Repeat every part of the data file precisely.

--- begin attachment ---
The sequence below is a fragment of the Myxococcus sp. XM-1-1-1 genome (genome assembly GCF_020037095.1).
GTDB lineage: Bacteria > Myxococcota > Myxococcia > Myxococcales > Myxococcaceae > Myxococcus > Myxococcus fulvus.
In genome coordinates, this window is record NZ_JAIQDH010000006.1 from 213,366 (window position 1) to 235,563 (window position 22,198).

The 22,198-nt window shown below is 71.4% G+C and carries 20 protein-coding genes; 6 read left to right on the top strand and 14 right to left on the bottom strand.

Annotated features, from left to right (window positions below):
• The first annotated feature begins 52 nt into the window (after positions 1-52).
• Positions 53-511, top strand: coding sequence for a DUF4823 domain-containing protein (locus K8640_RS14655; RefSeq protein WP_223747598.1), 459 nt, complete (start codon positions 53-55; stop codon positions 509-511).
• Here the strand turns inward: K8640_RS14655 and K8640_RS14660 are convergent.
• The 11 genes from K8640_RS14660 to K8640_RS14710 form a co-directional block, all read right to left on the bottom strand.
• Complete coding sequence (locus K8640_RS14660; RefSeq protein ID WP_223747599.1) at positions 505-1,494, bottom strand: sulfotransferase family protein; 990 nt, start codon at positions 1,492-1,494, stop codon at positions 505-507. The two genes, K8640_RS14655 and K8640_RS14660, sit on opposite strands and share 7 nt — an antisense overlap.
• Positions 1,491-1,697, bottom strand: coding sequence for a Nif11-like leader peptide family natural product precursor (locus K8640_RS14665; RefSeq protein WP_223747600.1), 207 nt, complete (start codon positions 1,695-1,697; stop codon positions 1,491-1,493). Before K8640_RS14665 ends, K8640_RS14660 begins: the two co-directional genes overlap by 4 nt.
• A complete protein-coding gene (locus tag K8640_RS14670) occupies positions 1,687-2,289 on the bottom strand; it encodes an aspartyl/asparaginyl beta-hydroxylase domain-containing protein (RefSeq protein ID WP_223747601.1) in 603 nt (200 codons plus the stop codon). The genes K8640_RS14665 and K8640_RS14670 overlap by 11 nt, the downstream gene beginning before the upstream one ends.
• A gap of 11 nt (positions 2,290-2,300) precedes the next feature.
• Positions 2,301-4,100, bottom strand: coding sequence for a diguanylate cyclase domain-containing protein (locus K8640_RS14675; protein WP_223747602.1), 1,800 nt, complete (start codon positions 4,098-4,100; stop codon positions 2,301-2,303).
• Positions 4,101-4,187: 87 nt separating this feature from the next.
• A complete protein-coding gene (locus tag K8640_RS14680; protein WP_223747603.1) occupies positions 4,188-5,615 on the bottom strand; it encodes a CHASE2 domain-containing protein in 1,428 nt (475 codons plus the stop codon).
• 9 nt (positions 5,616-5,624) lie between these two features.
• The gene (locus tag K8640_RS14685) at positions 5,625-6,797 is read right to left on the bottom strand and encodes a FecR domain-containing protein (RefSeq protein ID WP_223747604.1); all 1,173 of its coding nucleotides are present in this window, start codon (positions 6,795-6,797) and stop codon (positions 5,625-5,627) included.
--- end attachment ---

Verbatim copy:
The sequence below is a fragment of the Myxococcus sp. XM-1-1-1 genome (genome assembly GCF_020037095.1).
GTDB lineage: Bacteria > Myxococcota > Myxococcia > Myxococcales > Myxococcaceae > Myxococcus > Myxococcus fulvus.
In genome coordinates, this window is record NZ_JAIQDH010000006.1 from 213,366 (window position 1) to 235,563 (window position 22,198).

The 22,198-nt window shown below is 71.4% G+C and carries 20 protein-coding genes; 6 read left to right on the top strand and 14 right to left on the bottom strand.

Annotated features, from left to right (window positions below):
• The first annotated feature begins 52 nt into the window (after positions 1-52).
• Positions 53-511, top strand: coding sequence for a DUF4823 domain-containing protein (locus K8640_RS14655; RefSeq protein WP_223747598.1), 459 nt, complete (start codon positions 53-55; stop codon positions 509-511).
• Here the strand turns inward: K8640_RS14655 and K8640_RS14660 are convergent.
• The 11 genes from K8640_RS14660 to K8640_RS14710 form a co-directional block, all read right to left on the bottom strand.
• Complete coding sequence (locus K8640_RS14660; RefSeq protein ID WP_223747599.1) at positions 505-1,494, bottom strand: sulfotransferase family protein; 990 nt, start codon at positions 1,492-1,494, stop codon at positions 505-507. The two genes, K8640_RS14655 and K8640_RS14660, sit on opposite strands and share 7 nt — an antisense overlap.
• Positions 1,491-1,697, bottom strand: coding sequence for a Nif11-like leader peptide family natural product precursor (locus K8640_RS14665; RefSeq protein WP_223747600.1), 207 nt, complete (start codon positions 1,695-1,697; stop codon positions 1,491-1,493). Before K8640_RS14665 ends, K8640_RS14660 begins: the two co-directional genes overlap by 4 nt.
• A complete protein-coding gene (locus tag K8640_RS14670) occupies positions 1,687-2,289 on the bottom strand; it encodes an aspartyl/asparaginyl beta-hydroxylase domain-containing protein (RefSeq protein ID WP_223747601.1) in 603 nt (200 codons plus the stop codon). The genes K8640_RS14665 and K8640_RS14670 overlap by 11 nt, the downstream gene beginning before the upstream one ends.
• A gap of 11 nt (positions 2,290-2,300) precedes the next feature.
• Positions 2,301-4,100, bottom strand: coding sequence for a diguanylate cyclase domain-containing protein (locus K8640_RS14675; protein WP_223747602.1), 1,800 nt, complete (start codon positions 4,098-4,100; stop codon positions 2,301-2,303).
• Positions 4,101-4,187: 87 nt separating this feature from the next.
• A complete protein-coding gene (locus tag K8640_RS14680; protein WP_223747603.1) occupies positions 4,188-5,615 on the bottom strand; it encodes a CHASE2 domain-containing protein in 1,428 nt (475 codons plus the stop codon).
• 9 nt (positions 5,616-5,624) lie between these two features.
• The gene (locus tag K8640_RS14685) at positions 5,625-6,797 is read right to left on the bottom strand and encodes a FecR domain-containing protein (RefSeq protein ID WP_223747604.1); all 1,173 of its coding nucleotides are present in this window, start codon (positions 6,795-6,797) and stop codon (positions 5,625-5,627) included.